– If you own more than one rental property through a limited company, you could opt to sell one of them to get the funds needed to pay for the other upgrades required. All of the profits that you get from the upgraded rental would stay in the company and you wouldn’t be subject to paying corporation tax with it. Also, you can still claim the home improvement expenses as a legit business expense.
– When you are an individual, it’s not the same. Any profit made is going to get taxed. This is true whether you were using the funds to re-invest in another property or not. Thus, it could be that retaining your current property and making the upgrades needed is a much more logical option for your financial situation.
- What About Government Funding?
Within the white paper released, there is a phrase that appears. This phrase is, “where practical, cost effective, and affordable.” It’s not entirely known what this applies to. However, it could mean that some buy-to-let properties would be given some sort of leeway.
With that being said, the official word is that the majority of the costs are going to have to be paid out by the landlords. The Government is primarily citing the fact that you get better property valuation as the benefit of doing it.
Whether or not there will be any government funding is still a question yet to be answered. There’s also a lot of lobbying to be done to try to sway the government to foot some of the bills. The future 2024 General Election could provide some sort of pledges that help landlords with this.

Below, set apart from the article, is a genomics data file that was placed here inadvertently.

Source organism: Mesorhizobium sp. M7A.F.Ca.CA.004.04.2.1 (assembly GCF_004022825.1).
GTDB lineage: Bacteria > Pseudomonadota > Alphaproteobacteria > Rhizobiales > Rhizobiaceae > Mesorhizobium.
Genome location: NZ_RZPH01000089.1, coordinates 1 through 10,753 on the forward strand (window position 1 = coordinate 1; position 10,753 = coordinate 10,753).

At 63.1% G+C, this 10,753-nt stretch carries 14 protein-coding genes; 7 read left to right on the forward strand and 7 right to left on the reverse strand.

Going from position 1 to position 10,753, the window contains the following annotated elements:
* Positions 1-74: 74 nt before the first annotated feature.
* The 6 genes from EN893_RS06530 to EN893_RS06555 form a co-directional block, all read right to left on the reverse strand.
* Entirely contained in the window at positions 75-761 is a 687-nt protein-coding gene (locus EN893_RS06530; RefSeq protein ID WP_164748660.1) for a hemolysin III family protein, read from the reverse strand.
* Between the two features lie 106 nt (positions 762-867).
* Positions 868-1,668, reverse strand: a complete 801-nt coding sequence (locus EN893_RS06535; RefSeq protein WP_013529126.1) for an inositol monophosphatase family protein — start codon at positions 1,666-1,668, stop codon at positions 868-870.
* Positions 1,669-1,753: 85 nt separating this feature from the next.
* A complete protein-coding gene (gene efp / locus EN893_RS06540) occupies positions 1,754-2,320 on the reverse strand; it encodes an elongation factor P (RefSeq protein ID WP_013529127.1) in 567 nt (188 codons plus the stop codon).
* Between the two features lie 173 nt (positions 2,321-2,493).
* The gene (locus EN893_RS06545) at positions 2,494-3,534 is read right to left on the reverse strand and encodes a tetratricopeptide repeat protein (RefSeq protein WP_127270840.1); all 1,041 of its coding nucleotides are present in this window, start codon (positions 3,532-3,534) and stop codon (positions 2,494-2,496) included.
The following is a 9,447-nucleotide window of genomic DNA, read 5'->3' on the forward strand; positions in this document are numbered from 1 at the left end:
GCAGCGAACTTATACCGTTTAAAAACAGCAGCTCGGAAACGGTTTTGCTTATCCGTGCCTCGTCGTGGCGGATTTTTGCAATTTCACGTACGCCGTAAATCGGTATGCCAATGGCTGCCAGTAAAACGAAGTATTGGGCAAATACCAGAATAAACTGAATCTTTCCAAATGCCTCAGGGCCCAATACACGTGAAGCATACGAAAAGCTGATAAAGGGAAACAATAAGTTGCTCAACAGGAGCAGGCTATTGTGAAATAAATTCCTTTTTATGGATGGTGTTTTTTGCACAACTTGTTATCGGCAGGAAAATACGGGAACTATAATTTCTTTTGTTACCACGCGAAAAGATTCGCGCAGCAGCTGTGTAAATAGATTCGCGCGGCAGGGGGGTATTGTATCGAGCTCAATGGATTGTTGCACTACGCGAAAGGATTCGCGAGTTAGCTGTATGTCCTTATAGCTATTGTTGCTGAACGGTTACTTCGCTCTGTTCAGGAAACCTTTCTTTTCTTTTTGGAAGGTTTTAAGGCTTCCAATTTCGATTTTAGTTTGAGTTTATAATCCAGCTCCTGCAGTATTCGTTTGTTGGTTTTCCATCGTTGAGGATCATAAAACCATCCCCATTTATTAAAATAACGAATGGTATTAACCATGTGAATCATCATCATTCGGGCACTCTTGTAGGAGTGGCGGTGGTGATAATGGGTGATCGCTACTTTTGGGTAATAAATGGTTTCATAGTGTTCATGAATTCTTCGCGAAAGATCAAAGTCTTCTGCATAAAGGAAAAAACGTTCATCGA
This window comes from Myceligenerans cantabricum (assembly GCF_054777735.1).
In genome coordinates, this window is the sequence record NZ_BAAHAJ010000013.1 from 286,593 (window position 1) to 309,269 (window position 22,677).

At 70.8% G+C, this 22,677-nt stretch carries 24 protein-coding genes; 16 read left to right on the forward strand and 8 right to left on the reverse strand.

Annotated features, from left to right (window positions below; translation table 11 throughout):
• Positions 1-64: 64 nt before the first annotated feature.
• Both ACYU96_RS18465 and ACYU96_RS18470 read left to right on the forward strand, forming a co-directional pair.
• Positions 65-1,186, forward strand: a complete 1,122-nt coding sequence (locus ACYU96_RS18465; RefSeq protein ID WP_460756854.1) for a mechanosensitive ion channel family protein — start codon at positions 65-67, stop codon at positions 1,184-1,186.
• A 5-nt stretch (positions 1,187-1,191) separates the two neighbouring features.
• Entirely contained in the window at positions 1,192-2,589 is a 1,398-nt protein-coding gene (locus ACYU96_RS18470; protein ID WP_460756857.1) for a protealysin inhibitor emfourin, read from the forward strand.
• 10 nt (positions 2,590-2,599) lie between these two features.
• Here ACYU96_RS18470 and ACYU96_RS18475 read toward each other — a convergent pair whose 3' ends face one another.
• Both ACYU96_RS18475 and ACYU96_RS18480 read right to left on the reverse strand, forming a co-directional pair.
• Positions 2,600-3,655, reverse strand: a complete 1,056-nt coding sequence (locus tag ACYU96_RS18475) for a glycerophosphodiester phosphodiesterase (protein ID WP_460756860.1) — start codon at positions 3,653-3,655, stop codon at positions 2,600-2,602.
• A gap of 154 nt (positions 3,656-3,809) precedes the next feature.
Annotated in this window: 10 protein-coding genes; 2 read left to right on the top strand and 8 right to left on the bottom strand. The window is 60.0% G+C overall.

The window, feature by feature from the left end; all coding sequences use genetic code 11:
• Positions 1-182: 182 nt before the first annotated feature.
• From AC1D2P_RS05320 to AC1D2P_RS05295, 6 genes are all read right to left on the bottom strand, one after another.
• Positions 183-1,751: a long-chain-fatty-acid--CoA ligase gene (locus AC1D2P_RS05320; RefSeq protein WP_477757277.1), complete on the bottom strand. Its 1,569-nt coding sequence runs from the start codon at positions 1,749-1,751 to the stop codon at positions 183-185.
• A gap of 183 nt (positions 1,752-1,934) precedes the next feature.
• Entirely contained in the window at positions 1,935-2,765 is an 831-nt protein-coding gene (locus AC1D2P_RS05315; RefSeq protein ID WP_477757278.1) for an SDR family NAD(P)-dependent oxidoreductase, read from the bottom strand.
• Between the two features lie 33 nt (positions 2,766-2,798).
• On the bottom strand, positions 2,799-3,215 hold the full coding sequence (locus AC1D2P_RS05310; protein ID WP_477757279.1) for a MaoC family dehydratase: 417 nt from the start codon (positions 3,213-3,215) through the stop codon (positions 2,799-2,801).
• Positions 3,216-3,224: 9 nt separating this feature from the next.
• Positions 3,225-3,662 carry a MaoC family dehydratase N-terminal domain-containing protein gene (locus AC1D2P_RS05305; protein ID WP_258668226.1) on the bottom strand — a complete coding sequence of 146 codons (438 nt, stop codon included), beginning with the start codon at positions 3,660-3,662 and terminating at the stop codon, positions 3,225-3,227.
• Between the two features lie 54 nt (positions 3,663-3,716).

Therefore, if you have a buy-to-let that is currently performing better than expected, it could be worth letting it sit until we get further clarification. You may find that grants come available sooner rather than later and the pressure that is currently being placed on energy prices could decrease which might make them less of a drastic talking point for both tenants and homebuyers.
- Plan Your Improvements For The Best Results
If you conclude that you will be upgrading your existing rental, you’ll want to have a well-optimized and managed plan to ensure that you make the costs more manageable.
You’ll want to get yourself ahead of any deadlines and set aside all of the money you need from the rental income you get monthly. This can help you avoid having negative cash flow when it comes time to make improvements. You can avoid a lot of the hassles including:
– Having to fork out paying for everything at the same time.
– Having to beat the last-minute crunch for getting things in order by 2024.
– Having to deal with the increase in labor costs as demand peaks.
– Having to worry about contractors being in limited supply when everyone else is making their upgrades to meet the deadline.
– Getting minor work done when your tenants are out at work.
– Planning major work when your tenants are on holiday to minimize disruption to their lives.